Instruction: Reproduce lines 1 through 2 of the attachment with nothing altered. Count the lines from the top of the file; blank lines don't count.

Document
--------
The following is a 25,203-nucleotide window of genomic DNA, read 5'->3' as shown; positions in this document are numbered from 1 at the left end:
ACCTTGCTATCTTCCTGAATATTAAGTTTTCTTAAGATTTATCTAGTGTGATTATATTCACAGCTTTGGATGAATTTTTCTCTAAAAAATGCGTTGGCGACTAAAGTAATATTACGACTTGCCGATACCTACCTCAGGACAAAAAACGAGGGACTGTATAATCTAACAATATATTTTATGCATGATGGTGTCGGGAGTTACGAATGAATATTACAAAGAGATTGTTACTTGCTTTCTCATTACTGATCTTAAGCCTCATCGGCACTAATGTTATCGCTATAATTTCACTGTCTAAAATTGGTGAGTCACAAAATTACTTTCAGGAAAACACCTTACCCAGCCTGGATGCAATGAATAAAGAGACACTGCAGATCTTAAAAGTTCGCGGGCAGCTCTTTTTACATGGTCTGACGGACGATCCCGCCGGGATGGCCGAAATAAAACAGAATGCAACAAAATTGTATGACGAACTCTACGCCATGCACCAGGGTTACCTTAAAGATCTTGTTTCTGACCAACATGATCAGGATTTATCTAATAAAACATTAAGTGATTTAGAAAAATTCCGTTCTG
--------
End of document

The following is a 25,203-nucleotide window of genomic DNA, read 5'->3' as shown; positions in this document are numbered from 1 at the left end:
ACCTTGCTATCTTCCTGAATATTAAGTTTTCTTAAGATTTATCTAGTGTGATTATATTCACAGCTTTGGATGAATTTTTCTCTAAAAAATGCGTTGGCGACTAAAGTAATATTACGACTTGCCGATACCTACCTCAGGACAAAAAACGAGGGACTGTATAATCTAACAATATATTTTATGCATGATGGTGTCGGGAGTTACGAATGAATATTACAAAGAGATTGTTACTTGCTTTCTCATTACTGATCTTAAGCCTCATCGGCACTAATGTTATCGCTATAATTTCACTGTCTAAAATTGGTGAGTCACAAAATTACTTTCAGGAAAACACCTTACCCAGCCTGGATGCAATGAATAAAGAGACACTGCAGATCTTAAAAGTTCGCGGGCAGCTCTTTTTACATGGTCTGACGGACGATCCCGCCGGGATGGCCGAAATAAAACAGAATGCAACAAAATTGTATGACGAACTCTACGCCATGCACCAGGGTTACCTTAAAGATCTTGTTTCTGACCAACATGATCAGGATTTATCTAATAAAACATTAAGTGATTTAGAAAAATTCCGTTCTG